This is the zone where you need to merge. Reduce your speed and watch your mirrors for drivers trying to cut to the front of the line. Also, start looking for escape routes—if traffic stops suddenly, you don’t want to be rear-ended.
This area before the actual construction work offers protection for workers and is often used as a staging area for equipment and materials. Maintain your front-and-rear space cushion while watching for trucks entering or leaving the staging area, and stay alert for slowing or stopping traffic ahead of you.
This is the actual work area. Watch for workers, equipment, and surface hazards. Keep a keen eye on traffic flow ahead and watch your mirrors—things can change rapidly in this zone, and drivers can get distracted or become startled by the construction work.
This area marks the end of the work zone and the resumption of normal traffic lanes. Drivers can be unpredictable as they leave the work zone. Just like race drivers after a yellow flag turns green, they may jockey for the lead to make up for lost time. You can also encounter vehicles on the shoulder, the result of overheating in slow traffic or damage sustained in the construction zone.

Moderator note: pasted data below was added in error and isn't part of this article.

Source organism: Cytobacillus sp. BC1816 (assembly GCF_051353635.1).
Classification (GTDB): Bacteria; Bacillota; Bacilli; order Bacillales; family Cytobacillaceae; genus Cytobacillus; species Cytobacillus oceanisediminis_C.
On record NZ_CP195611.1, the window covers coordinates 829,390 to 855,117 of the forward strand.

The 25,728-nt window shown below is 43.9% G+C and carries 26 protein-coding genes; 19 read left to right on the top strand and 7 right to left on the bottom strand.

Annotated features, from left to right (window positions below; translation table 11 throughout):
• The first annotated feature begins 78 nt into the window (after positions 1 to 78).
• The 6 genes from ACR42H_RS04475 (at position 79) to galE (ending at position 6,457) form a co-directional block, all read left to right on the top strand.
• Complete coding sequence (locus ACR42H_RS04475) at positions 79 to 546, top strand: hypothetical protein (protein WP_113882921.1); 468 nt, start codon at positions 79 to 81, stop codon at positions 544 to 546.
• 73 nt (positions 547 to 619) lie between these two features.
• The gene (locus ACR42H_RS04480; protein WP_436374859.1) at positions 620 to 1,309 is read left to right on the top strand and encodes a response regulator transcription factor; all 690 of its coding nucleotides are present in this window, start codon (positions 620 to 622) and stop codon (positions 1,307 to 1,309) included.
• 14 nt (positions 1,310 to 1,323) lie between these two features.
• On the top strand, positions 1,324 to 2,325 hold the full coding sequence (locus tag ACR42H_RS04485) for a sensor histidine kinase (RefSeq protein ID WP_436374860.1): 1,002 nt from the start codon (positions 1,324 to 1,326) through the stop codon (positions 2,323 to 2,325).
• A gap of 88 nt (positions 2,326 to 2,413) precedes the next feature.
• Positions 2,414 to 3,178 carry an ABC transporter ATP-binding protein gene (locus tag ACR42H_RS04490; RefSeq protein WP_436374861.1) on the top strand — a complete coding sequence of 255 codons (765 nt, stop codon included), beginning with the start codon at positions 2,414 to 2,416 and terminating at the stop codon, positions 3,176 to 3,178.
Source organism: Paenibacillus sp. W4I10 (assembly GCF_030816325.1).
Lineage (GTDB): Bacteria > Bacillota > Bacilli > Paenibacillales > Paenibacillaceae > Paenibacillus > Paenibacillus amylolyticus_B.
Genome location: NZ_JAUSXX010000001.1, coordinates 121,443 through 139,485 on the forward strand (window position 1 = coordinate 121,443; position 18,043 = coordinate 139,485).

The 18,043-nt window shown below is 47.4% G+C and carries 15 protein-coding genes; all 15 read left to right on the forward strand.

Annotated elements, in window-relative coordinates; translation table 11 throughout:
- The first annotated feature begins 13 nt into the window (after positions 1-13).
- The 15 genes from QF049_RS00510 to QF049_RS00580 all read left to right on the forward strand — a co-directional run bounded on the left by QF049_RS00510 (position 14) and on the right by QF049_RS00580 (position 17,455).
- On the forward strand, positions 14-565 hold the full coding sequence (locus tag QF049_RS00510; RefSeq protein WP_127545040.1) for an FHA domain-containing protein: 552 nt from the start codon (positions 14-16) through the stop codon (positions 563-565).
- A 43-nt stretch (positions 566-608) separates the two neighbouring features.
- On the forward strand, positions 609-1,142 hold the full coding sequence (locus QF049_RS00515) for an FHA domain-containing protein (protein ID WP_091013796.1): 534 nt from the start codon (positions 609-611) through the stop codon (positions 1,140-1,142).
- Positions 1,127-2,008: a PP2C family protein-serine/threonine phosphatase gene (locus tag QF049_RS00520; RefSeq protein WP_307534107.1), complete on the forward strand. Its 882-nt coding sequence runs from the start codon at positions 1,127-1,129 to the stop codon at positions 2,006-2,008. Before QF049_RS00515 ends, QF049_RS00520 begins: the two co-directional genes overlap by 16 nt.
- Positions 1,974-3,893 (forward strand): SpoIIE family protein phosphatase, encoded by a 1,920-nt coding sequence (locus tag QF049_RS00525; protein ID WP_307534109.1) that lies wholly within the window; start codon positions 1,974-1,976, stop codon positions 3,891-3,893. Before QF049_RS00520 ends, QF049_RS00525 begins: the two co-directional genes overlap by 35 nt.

While road construction ultimately provides us with smooth pavement for riding, the construction process itself temporarily creates rough, hazard-strewn roadways. Here are some of the common surface hazards you can expect to encounter.
Fresh gravel meant for a construction site can find its way onto the road, along with debris from old road surfaces and concrete. When you see debris on the road, don’t focus on the debris—focus on the clear pathway through it. The tires on cars and trucks ahead of you will throw the debris aside; this usually creates two clear paths for you. Just increase your following distance so you aren’t struck by flying debris.